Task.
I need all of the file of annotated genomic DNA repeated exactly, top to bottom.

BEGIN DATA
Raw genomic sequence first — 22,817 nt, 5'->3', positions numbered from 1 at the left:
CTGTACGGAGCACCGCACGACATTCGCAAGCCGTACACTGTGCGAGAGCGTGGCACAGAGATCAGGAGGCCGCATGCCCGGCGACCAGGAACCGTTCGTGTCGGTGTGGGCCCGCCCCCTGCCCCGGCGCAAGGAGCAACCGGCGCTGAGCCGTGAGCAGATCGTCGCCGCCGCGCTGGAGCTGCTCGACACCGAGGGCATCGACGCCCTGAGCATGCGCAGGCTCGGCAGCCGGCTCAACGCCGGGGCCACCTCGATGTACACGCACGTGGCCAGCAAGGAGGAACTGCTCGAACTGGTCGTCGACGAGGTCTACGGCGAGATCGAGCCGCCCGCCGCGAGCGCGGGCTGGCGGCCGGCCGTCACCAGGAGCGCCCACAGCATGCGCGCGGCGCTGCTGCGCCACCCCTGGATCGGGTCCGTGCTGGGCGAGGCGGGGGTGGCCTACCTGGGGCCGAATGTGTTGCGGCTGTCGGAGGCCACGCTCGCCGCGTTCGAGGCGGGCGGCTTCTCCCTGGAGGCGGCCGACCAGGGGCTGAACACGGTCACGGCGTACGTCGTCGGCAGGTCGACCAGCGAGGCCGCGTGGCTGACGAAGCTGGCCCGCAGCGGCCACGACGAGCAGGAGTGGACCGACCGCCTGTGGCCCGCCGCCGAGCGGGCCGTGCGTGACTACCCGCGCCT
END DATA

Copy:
Raw genomic sequence first — 22,817 nt, 5'->3', positions numbered from 1 at the left:
CTGTACGGAGCACCGCACGACATTCGCAAGCCGTACACTGTGCGAGAGCGTGGCACAGAGATCAGGAGGCCGCATGCCCGGCGACCAGGAACCGTTCGTGTCGGTGTGGGCCCGCCCCCTGCCCCGGCGCAAGGAGCAACCGGCGCTGAGCCGTGAGCAGATCGTCGCCGCCGCGCTGGAGCTGCTCGACACCGAGGGCATCGACGCCCTGAGCATGCGCAGGCTCGGCAGCCGGCTCAACGCCGGGGCCACCTCGATGTACACGCACGTGGCCAGCAAGGAGGAACTGCTCGAACTGGTCGTCGACGAGGTCTACGGCGAGATCGAGCCGCCCGCCGCGAGCGCGGGCTGGCGGCCGGCCGTCACCAGGAGCGCCCACAGCATGCGCGCGGCGCTGCTGCGCCACCCCTGGATCGGGTCCGTGCTGGGCGAGGCGGGGGTGGCCTACCTGGGGCCGAATGTGTTGCGGCTGTCGGAGGCCACGCTCGCCGCGTTCGAGGCGGGCGGCTTCTCCCTGGAGGCGGCCGACCAGGGGCTGAACACGGTCACGGCGTACGTCGTCGGCAGGTCGACCAGCGAGGCCGCGTGGCTGACGAAGCTGGCCCGCAGCGGCCACGACGAGCAGGAGTGGACCGACCGCCTGTGGCCCGCCGCCGAGCGGGCCGTGCGTGACTACCCGCGCCT